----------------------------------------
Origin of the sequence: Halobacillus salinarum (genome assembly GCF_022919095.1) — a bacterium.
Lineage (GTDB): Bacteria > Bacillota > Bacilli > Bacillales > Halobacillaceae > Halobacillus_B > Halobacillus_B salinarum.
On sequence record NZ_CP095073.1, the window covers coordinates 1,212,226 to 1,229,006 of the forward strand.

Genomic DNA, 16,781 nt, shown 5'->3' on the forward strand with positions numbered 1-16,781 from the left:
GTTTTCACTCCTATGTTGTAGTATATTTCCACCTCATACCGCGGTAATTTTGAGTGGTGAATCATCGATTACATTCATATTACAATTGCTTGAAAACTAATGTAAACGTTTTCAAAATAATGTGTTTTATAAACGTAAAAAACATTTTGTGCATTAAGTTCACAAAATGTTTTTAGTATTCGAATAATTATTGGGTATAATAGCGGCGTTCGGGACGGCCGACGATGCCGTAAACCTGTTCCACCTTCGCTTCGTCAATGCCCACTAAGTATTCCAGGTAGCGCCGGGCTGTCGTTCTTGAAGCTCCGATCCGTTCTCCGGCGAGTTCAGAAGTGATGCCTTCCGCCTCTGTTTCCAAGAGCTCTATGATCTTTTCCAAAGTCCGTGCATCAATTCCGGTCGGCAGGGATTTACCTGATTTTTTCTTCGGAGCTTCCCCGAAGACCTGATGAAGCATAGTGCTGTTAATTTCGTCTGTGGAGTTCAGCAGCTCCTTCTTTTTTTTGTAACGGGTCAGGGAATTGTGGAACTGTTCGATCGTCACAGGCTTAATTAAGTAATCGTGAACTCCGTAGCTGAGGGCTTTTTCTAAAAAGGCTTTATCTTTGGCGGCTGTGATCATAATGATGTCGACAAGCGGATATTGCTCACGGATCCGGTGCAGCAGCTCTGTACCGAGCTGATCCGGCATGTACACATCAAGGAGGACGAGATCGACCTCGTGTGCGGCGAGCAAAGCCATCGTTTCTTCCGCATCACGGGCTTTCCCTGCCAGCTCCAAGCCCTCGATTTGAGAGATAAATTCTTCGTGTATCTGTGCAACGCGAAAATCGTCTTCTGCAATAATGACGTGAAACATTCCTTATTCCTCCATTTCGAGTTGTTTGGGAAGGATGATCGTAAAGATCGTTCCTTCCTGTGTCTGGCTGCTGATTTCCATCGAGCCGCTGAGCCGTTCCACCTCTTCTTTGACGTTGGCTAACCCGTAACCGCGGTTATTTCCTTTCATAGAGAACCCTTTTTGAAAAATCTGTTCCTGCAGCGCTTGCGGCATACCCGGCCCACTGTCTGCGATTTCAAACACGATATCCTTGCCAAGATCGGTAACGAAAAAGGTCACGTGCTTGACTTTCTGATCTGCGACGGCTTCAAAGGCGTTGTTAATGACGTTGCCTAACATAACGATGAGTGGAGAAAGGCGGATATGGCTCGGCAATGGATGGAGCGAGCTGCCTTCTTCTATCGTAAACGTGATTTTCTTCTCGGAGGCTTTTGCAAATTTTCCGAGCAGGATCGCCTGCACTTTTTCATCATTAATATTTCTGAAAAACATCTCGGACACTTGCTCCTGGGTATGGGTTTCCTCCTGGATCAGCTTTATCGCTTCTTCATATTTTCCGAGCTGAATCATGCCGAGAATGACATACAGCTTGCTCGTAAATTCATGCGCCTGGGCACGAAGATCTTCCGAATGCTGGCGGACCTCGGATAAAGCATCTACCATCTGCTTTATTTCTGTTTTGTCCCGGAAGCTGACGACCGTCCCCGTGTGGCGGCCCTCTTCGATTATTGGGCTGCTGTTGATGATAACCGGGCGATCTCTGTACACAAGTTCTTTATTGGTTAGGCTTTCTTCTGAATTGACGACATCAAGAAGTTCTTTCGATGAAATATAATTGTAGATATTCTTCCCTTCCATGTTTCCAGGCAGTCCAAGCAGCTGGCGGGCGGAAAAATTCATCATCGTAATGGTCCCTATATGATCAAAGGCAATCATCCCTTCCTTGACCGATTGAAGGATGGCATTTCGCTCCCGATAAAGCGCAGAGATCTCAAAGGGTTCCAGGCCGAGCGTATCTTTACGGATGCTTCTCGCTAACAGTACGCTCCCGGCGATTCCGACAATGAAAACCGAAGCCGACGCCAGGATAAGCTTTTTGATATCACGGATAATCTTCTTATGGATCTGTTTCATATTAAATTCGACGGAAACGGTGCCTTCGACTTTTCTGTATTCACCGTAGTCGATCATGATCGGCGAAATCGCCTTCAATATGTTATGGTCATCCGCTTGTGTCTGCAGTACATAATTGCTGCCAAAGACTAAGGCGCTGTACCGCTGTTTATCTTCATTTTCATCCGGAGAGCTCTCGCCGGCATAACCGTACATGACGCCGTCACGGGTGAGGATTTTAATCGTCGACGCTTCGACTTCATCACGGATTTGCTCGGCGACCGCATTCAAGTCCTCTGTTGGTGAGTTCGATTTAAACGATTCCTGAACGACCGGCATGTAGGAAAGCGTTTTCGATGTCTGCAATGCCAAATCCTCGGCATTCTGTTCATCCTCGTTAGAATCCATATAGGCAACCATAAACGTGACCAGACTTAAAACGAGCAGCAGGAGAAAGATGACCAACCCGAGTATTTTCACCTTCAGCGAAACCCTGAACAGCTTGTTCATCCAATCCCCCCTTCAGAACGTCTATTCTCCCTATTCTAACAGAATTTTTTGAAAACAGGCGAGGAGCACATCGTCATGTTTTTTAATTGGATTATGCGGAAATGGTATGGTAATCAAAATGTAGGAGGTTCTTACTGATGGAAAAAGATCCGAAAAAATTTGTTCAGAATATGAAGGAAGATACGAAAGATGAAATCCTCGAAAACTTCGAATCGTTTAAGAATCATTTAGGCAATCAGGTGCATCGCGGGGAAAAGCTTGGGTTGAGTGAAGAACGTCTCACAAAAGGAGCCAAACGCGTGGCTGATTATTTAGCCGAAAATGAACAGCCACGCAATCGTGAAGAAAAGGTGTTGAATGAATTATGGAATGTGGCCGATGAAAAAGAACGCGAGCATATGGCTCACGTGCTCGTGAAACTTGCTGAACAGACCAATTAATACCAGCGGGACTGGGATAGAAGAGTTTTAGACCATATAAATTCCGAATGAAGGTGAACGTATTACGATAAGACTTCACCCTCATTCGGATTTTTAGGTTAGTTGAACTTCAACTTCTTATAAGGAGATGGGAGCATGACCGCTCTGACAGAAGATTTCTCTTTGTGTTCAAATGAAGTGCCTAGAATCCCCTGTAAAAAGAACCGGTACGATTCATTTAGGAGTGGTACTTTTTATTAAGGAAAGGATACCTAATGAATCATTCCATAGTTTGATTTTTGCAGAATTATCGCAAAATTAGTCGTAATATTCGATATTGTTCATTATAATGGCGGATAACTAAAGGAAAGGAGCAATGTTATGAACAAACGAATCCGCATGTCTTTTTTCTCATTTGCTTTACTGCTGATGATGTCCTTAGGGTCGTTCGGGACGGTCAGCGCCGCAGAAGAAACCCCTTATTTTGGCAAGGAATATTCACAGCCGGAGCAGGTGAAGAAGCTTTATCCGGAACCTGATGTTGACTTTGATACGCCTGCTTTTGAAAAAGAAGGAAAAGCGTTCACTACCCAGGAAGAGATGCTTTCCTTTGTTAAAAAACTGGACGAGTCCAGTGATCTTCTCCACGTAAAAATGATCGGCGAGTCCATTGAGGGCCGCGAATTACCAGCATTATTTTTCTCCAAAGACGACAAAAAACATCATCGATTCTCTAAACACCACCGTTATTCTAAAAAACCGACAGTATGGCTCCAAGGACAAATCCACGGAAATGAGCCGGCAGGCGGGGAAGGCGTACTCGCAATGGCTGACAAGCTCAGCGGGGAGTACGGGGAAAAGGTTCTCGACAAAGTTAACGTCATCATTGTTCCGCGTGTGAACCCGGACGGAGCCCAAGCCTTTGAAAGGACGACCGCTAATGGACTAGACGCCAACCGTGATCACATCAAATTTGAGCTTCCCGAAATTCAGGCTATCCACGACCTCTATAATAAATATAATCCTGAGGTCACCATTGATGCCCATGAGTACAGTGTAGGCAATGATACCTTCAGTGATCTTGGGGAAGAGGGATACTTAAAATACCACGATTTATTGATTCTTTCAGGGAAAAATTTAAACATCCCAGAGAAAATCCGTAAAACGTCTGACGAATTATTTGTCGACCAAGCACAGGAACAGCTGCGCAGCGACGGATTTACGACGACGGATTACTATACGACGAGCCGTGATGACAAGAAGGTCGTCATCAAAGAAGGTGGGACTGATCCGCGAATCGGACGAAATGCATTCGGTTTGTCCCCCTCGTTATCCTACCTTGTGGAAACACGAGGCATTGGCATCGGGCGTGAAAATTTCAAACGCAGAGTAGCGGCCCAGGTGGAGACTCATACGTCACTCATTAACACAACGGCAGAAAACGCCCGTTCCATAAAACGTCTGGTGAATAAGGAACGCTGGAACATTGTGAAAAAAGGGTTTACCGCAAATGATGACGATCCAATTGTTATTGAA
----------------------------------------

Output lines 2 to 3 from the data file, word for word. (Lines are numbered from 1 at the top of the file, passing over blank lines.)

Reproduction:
Lineage (GTDB): Bacteria > Bacillota > Bacilli > Bacillales > Halobacillaceae > Halobacillus_B > Halobacillus_B salinarum.
On sequence record NZ_CP095073.1, the window covers coordinates 1,212,226 to 1,229,006 of the forward strand.